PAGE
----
Policy Means for Sustainable Energy Scenarios

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Consequences of global warming are appearing much faster than assumed just a few years ago and irreversible ”tipping points” are few years ahead (IPCC, 2007; Hansen et al., 2008; Kopp et al., 2009). Despite long and tedious preparations for COP15 in December 2009 the final result (Copenhagen Accord, 2009) lacked sufficient concrete commitments for reduction of greenhouse gases (GHGs) after 2012 when the Kyoto Protocol expires. Human activities in their present form are strongly dependent on the supply of energy. A dominant part of the global energy supply is based on fossil fuels and a dominant part of the climate change is due to emission of CO2 from the use of fossil fuels. For simplicity, this paper focuses on CO2 emission from fossil fuels, but CO2 from deforestation as well as methane (CH4), laughing gas (N2O) and a number of industrial greenhouse gases should be included in a more comprehensive analysis. The paper will focus mainly on non-technological strategies for mitigation of climate change addressing such questions as national and international equity, limits to growth, population policies, and alternative employment policies.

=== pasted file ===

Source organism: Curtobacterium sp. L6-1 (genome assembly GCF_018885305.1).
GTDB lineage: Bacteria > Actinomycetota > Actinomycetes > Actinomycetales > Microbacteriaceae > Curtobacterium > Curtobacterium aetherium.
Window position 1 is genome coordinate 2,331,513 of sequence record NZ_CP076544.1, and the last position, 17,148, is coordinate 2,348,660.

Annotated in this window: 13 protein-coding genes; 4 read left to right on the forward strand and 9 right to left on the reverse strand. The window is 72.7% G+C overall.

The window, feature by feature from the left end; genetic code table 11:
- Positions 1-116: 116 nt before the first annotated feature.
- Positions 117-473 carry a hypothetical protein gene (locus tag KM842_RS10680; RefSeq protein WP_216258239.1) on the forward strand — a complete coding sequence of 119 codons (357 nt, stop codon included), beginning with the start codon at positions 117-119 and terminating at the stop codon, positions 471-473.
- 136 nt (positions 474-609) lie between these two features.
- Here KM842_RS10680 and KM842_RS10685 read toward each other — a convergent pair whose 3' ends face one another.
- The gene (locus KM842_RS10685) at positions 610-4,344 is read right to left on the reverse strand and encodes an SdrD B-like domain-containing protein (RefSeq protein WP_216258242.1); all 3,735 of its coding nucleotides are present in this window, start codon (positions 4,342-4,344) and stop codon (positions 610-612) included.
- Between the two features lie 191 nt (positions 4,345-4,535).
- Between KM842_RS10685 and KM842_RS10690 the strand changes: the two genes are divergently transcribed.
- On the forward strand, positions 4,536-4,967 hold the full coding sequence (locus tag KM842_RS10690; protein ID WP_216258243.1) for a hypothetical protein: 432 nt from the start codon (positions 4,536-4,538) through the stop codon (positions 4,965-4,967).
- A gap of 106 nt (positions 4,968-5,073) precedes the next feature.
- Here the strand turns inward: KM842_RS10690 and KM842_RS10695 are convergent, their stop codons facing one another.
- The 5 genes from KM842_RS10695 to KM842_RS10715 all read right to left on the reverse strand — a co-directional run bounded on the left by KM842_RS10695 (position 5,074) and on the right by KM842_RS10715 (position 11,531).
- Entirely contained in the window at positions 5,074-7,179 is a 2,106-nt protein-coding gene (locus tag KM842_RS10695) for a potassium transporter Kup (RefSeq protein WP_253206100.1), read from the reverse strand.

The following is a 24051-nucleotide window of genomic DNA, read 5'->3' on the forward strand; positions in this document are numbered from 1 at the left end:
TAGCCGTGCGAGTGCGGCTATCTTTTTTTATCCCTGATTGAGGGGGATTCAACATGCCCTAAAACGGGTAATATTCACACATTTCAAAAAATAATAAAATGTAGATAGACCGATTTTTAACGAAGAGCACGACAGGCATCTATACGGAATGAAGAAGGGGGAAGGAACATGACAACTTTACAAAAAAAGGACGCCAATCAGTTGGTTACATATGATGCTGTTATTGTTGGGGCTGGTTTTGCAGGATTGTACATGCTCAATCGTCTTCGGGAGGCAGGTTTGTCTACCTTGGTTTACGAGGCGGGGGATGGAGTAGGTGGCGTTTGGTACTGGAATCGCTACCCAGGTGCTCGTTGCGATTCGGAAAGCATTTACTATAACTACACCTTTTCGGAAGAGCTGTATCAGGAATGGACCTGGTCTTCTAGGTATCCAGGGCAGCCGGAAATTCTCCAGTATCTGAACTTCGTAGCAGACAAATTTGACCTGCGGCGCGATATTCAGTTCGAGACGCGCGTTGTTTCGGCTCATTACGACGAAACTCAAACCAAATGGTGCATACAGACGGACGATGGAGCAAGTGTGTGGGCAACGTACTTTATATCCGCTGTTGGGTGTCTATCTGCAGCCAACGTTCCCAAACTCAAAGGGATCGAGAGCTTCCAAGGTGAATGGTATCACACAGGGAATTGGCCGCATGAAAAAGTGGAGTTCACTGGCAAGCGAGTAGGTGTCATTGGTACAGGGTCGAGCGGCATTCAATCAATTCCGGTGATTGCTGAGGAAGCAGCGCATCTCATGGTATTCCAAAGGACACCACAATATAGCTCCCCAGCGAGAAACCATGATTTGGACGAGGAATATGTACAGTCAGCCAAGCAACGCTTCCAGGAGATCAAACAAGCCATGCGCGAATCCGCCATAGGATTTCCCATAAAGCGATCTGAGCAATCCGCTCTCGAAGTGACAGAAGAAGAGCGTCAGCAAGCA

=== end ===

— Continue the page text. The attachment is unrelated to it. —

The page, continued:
Original languageEnglish
Title of host publicationInternational Conference on Energy, Environment and Health
Publication date2011
Publication statusPublished - 2011
EventInternational Conference on Energy, Environment and Health - Optimisation of Future Energy Systems 2010 - Carlsberg Academy, Copenhagen, Denmark
Duration: 31 May 20102 Jun 2010


ConferenceInternational Conference on Energy, Environment and Health - Optimisation of Future Energy Systems 2010
LocationCarlsberg Academy


  • Sustainable Energy, Policy Means


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